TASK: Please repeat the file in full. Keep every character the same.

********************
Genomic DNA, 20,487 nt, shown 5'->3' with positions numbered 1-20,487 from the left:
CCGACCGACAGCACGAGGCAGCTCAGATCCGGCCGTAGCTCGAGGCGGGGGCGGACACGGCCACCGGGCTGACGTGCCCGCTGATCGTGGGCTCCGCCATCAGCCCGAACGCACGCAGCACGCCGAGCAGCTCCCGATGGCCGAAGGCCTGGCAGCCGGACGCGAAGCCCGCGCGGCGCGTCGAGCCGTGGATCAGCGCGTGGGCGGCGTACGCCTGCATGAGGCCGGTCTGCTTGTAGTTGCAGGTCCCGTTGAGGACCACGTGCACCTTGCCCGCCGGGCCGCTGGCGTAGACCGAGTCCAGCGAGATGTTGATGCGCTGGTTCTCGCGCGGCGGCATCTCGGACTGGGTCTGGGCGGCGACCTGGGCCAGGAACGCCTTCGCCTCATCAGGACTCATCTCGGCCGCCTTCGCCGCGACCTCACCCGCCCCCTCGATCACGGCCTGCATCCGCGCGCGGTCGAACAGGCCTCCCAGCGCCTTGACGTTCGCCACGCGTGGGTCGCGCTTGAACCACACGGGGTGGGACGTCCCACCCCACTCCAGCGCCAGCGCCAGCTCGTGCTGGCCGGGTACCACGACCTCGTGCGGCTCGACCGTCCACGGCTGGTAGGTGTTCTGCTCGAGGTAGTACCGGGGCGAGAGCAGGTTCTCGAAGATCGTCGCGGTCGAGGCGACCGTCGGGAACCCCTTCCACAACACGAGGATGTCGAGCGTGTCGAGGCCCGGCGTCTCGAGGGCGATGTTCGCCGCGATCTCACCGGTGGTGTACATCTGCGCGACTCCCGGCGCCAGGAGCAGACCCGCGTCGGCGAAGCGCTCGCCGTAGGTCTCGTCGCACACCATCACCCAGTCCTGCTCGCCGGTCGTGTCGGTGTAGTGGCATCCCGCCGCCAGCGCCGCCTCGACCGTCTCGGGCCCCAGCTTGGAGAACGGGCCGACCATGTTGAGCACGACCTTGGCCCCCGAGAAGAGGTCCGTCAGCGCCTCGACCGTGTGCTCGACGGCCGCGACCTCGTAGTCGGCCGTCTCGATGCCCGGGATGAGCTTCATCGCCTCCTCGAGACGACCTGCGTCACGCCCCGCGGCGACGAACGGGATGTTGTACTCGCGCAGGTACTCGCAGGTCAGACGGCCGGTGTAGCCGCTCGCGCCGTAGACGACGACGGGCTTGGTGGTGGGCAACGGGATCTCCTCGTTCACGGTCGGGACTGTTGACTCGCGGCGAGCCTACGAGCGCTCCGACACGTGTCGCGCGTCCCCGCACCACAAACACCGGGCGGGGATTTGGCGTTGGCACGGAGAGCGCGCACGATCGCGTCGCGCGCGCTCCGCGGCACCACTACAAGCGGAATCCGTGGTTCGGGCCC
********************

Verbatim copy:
Genomic DNA, 20,487 nt, shown 5'->3' with positions numbered 1-20,487 from the left:
CCGACCGACAGCACGAGGCAGCTCAGATCCGGCCGTAGCTCGAGGCGGGGGCGGACACGGCCACCGGGCTGACGTGCCCGCTGATCGTGGGCTCCGCCATCAGCCCGAACGCACGCAGCACGCCGAGCAGCTCCCGATGGCCGAAGGCCTGGCAGCCGGACGCGAAGCCCGCGCGGCGCGTCGAGCCGTGGATCAGCGCGTGGGCGGCGTACGCCTGCATGAGGCCGGTCTGCTTGTAGTTGCAGGTCCCGTTGAGGACCACGTGCACCTTGCCCGCCGGGCCGCTGGCGTAGACCGAGTCCAGCGAGATGTTGATGCGCTGGTTCTCGCGCGGCGGCATCTCGGACTGGGTCTGGGCGGCGACCTGGGCCAGGAACGCCTTCGCCTCATCAGGACTCATCTCGGCCGCCTTCGCCGCGACCTCACCCGCCCCCTCGATCACGGCCTGCATCCGCGCGCGGTCGAACAGGCCTCCCAGCGCCTTGACGTTCGCCACGCGTGGGTCGCGCTTGAACCACACGGGGTGGGACGTCCCACCCCACTCCAGCGCCAGCGCCAGCTCGTGCTGGCCGGGTACCACGACCTCGTGCGGCTCGACCGTCCACGGCTGGTAGGTGTTCTGCTCGAGGTAGTACCGGGGCGAGAGCAGGTTCTCGAAGATCGTCGCGGTCGAGGCGACCGTCGGGAACCCCTTCCACAACACGAGGATGTCGAGCGTGTCGAGGCCCGGCGTCTCGAGGGCGATGTTCGCCGCGATCTCACCGGTGGTGTACATCTGCGCGACTCCCGGCGCCAGGAGCAGACCCGCGTCGGCGAAGCGCTCGCCGTAGGTCTCGTCGCACACCATCACCCAGTCCTGCTCGCCGGTCGTGTCGGTGTAGTGGCATCCCGCCGCCAGCGCCGCCTCGACCGTCTCGGGCCCCAGCTTGGAGAACGGGCCGACCATGTTGAGCACGACCTTGGCCCCCGAGAAGAGGTCCGTCAGCGCCTCGACCGTGTGCTCGACGGCCGCGACCTCGTAGTCGGCCGTCTCGATGCCCGGGATGAGCTTCATCGCCTCCTCGAGACGACCTGCGTCACGCCCCGCGGCGACGAACGGGATGTTGTACTCGCGCAGGTACTCGCAGGTCAGACGGCCGGTGTAGCCGCTCGCGCCGTAGACGACGACGGGCTTGGTGGTGGGCAACGGGATCTCCTCGTTCACGGTCGGGACTGTTGACTCGCGGCGAGCCTACGAGCGCTCCGACACGTGTCGCGCGTCCCCGCACCACAAACACCGGGCGGGGATTTGGCGTTGGCACGGAGAGCGCGCACGATCGCGTCGCGCGCGCTCCGCGGCACCACTACAAGCGGAATCCGTGGTTCGGGCCC